Ahoy shipmates…Day 8…Command Day, and Captain Kenny has left the building (temporarily!)…over to Captain Will and his merry bunch!
Ahoy there shipmates and other readers, Youthie Captain Will here! We are in to our very exciting eighth day of the voyage, itâ€™s command day today, and we will have control of the ship for the next 24 hours!! We started our day off with a 0630 wake-up call and a game of â€œknights, cavaliers, and mountsâ€ after a few laps of the deck. After the deck game we went on to have a delicious barbeque brekky of bacon and egg rolls cooked by Marcus and his assisting chefs. We then moved on to our regularly scheduled morning brief with visits from our favorite characters, Harry gave the rough plan until handover, Jerome read the weather and told us about Black Rock, Tracey gave a riveting performance about the shipâ€™s Cat, and Captain K gave us some inspirational quotes to steel our minds for the challenges ahead. After setting the main staysail and bracing the yards, we moved onto the beloved and happiest hour of the dayâ€¦. Cleaning the ship. Following this snappy happy hour the newly elected command team had a brief and informative chat with our staffie equivalents getting some much needed advice. Then the almighty and feared moment came, Captain Kenny handed over his Cocked Hat and Telescope of Challenge, and command of this fine brigantine to the youthies. Following this ceremony the newly appointed command team began to put in motion a sail plan, but with little to no wind the Young Endeavor was becalmed like an upside down turtle. However, thanks to our new captainâ€™s amazing skills of negotiation we were given permission to use one of the two engines to help us make up for lost time and lack of wind.
It took a few hours for the wind to eventually pickup, but once it did we were quick to set our sails and get moving. Once the engines were cut off we were achieving 4 knots of speed from sails alone. At around 1400 the wind freshen to 16 knots allowing us to make good speed south and pass within 3 of our 5 waypoints. With our current speed, our ETA is around 0100 on Monday the 25th. After we built up a steady pace, Thalia than ran all three watches through a knot tying class followed by an indulgent Italian themed dinner at 1715. This was cooked entirely by our three command day chefs Thalia, Baz, and Arie. Following dinner all three watches gathered on deck at mid-ships for an afternoon brief and began one of our command day tasks, wrapping up at about 1900. Overall it was a big day for all youth crew members as taking command of the ship has proven both exciting and challenging, putting to test all the knowledge we have obtained on our voyage so far. It has the command team appreciate how much work really goes into organising a crew and sailing a tall ship. Hopefully we will be able to continue improving our own skills and knowledge over the last 3 days of this voyage.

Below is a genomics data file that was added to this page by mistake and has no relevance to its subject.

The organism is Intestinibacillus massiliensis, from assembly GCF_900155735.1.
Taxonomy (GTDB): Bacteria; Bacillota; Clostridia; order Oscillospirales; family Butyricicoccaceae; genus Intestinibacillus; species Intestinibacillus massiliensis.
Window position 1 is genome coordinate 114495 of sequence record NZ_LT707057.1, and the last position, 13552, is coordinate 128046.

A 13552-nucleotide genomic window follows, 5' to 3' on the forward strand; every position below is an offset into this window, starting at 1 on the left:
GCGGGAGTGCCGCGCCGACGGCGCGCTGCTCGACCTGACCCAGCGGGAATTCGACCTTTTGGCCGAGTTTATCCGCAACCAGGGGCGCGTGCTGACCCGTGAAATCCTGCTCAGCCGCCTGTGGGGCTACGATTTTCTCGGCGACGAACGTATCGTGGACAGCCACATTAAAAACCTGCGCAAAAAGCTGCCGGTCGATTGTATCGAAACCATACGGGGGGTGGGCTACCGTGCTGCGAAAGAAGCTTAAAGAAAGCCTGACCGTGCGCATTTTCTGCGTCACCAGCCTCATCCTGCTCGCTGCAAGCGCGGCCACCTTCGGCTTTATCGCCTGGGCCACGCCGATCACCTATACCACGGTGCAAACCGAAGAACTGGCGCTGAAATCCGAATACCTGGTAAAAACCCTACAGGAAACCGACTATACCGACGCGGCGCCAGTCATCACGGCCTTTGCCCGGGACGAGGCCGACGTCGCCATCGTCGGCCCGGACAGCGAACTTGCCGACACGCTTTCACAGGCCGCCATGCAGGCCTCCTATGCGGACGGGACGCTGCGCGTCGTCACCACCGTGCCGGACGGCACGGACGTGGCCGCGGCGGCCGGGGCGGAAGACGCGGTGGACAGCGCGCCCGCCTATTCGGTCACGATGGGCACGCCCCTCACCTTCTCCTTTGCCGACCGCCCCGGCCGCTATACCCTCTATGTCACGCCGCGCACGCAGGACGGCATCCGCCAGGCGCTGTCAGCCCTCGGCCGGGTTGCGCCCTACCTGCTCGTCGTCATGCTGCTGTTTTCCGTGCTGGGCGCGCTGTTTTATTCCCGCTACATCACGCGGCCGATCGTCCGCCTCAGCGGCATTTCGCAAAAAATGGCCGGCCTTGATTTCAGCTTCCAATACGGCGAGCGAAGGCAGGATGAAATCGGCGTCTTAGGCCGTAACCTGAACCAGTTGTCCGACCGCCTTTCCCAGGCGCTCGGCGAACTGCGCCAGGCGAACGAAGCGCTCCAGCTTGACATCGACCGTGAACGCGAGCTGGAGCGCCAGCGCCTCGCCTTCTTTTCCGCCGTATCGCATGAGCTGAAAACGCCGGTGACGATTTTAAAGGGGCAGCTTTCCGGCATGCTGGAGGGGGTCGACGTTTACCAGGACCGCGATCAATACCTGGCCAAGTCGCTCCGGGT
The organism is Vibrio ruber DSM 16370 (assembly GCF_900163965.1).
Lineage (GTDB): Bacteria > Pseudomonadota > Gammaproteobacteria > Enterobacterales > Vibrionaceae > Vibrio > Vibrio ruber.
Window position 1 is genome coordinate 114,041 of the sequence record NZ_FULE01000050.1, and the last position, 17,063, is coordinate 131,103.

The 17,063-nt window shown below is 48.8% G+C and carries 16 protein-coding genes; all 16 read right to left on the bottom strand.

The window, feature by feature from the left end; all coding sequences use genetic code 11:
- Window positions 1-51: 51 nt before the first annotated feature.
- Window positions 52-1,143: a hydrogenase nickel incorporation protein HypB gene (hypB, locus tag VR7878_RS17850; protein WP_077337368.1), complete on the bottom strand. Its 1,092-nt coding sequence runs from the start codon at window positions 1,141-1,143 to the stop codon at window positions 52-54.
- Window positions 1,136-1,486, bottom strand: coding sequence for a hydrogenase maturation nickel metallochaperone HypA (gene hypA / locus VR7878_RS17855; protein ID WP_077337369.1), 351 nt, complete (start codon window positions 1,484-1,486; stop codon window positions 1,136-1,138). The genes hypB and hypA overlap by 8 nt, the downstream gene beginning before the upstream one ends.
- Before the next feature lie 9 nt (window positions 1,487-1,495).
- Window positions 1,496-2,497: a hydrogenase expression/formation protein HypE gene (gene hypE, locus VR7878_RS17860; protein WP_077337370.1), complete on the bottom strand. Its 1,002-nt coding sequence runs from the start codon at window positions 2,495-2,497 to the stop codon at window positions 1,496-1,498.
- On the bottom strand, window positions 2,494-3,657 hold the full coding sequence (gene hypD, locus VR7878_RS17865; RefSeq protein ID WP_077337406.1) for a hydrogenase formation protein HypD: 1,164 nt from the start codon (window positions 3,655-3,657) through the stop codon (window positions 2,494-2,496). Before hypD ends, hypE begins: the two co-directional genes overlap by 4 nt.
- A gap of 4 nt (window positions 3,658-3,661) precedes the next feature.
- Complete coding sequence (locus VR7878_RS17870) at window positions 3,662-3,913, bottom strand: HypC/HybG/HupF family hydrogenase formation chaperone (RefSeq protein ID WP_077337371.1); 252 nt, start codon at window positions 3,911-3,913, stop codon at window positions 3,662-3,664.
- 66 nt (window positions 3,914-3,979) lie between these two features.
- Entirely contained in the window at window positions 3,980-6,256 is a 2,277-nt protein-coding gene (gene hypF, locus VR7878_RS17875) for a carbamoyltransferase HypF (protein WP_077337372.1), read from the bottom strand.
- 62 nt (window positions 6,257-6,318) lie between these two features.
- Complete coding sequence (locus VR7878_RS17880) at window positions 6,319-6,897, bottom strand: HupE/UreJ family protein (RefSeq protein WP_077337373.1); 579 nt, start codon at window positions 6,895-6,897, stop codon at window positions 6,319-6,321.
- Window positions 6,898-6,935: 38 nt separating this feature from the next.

Wind: NE at 16 knots Weather: Overcast Sea: Moderate Course: 160 Speed: 5 knots Location: NE of Merimbula
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Day 2 found the ship tucked away nice and snug in the lee of the lovely, Mud Island in Moreton Bay. Hands were called at 0630 and the youth crew's presence was kindly requested topside for a bit of move and shake, for our first early morning activity. Then it was away to wash and eat before morning brief took place on the bridge after the formalities of our Colours ceremony at 0800. Dion hatched the plan for the day and then Theresa (our lifesaving and safety equipment expert) took charge for a collective closer look at said lifesaving equipment. Whilst that was happening, remaining staff weighed anchor under a gorgeous blue and sun drenched day and we commenced our pilotage out of Moreton Bay - with Emma the Navigator as our trusty Pilot. Once Theresa had completed her briefing, youth crew turned-to cleaning stations, or as we call it, "happy hour". Whales, turtles and dolphins frolicked as we sailed past them and then out into the Coral Sea we went. A large cargo ship tooted their horn, 'adieu', and we responded in kind. All the while our sea puppies set and furled the sails, had a wee break for lunch, then continued with same all afternoon. Finally, when watch leaders gave me the nod, I gave Dion a wink and he called the ship to tacking stations. Ladies and gents, boys and girls, it was with almost mechanical precision that this youth crew of ours, performed their duties in a well oiled fashion, and they did tack this ship, back and forth, several times to drill and practice the required actions to manouevre this beautiful ship through the wind. I was well impressed. Bravo I said, then Dion stood them down for half an hour. Dinner was taken at 1715, then the youth crew turned-to sea watches, to assist with navigational safety overnight, whilst the others slept soundly. Each watch would take a four hour trick to follow the navigation plan by helm, keep lookout duties and conduct hourly rounds throughout the night. Additionally they would consolidate sail handling and climbing procedures. If they didn't know, now they know - This here is a working ship and we have no passengers embarked. Captain Adam Charlie Farley+